Progress on gender equality stalling

Women have increased their participation in the total UK labour force over the past four decades. More than two-thirds of working age women are now in work, compared with about half in 1971. However, their relative position within the job market shows less advancement. Of the 13.4 million female employees in the UK fewer than one in five (18%) occupy “upper-middle skilled roles”, according to a study by the UK’s Office of National Statistics. This compares with 37% of men. That said, the proportion of women in managerial positions (around 35%) compares favourably with the average in the European Union (33.5%). At a regional level, women in the UK are most likely to be in work in the east of England (69.8%), followed by the southwest (69.4%) and the southeast at (69.3%) of England. The lowest figures are posted for Northern Ireland (62.3%), London (62.6%) and the northeast (62.9%) of England.

Food waste in US

Two-fifths of food produced in the US is never eaten, according to research by the Natural Resource Defense Council and the Harvard Food Law and Policy Clinic. Food worth about $165bn per year is wasted, most of which is edible. Inconsistent labelling by food producers and retailers is identified as a major contributing factor to US consumers’ throwing away of food.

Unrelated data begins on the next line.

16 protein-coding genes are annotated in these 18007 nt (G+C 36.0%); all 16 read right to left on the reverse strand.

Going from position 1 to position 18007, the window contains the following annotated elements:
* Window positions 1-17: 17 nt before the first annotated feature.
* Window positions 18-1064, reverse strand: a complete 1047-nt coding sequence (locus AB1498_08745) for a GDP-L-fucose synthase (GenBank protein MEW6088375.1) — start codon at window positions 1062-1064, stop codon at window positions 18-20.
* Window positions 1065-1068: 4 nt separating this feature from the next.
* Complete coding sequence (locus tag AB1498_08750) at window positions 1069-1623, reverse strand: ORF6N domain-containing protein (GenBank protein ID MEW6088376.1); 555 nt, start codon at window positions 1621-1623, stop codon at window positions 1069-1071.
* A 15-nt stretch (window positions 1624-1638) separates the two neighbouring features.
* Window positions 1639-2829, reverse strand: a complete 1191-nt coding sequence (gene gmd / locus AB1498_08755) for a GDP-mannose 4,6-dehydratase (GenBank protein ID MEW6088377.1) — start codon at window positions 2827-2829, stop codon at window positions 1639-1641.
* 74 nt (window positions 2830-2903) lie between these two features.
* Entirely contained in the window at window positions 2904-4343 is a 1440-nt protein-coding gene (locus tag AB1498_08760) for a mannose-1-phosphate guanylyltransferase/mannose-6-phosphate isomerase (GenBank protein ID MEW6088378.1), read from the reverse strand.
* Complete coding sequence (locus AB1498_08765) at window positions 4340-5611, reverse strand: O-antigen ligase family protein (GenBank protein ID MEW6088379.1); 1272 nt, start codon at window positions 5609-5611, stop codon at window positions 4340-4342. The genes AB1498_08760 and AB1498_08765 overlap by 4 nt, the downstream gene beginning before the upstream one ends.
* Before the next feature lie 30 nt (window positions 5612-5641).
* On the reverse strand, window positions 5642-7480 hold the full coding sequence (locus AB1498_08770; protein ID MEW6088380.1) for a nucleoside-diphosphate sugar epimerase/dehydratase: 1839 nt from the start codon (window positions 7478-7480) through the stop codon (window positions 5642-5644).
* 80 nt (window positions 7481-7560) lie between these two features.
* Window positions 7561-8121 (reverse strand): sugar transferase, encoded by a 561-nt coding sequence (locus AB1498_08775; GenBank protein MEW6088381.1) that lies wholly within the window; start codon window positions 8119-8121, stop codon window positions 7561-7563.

Scotland progresses on renewables

Scotland increased its displacement of power-related CO2 emissions in 2012 by 24% compared with the previous year thanks to a rise in clean energy generation. Scotland's renewable electricity industry generated 14,825GWh in 2012, displacing 10.3m tonnes of CO2. In 2011, the volume of displaced CO2 stood at 8.3m tonnes. Renewables now generate the equivalent of 40% of the commercial and domestic demand, government figures suggest.

Organisation snapshots

Global warming ‘unequivocal’, UN body finds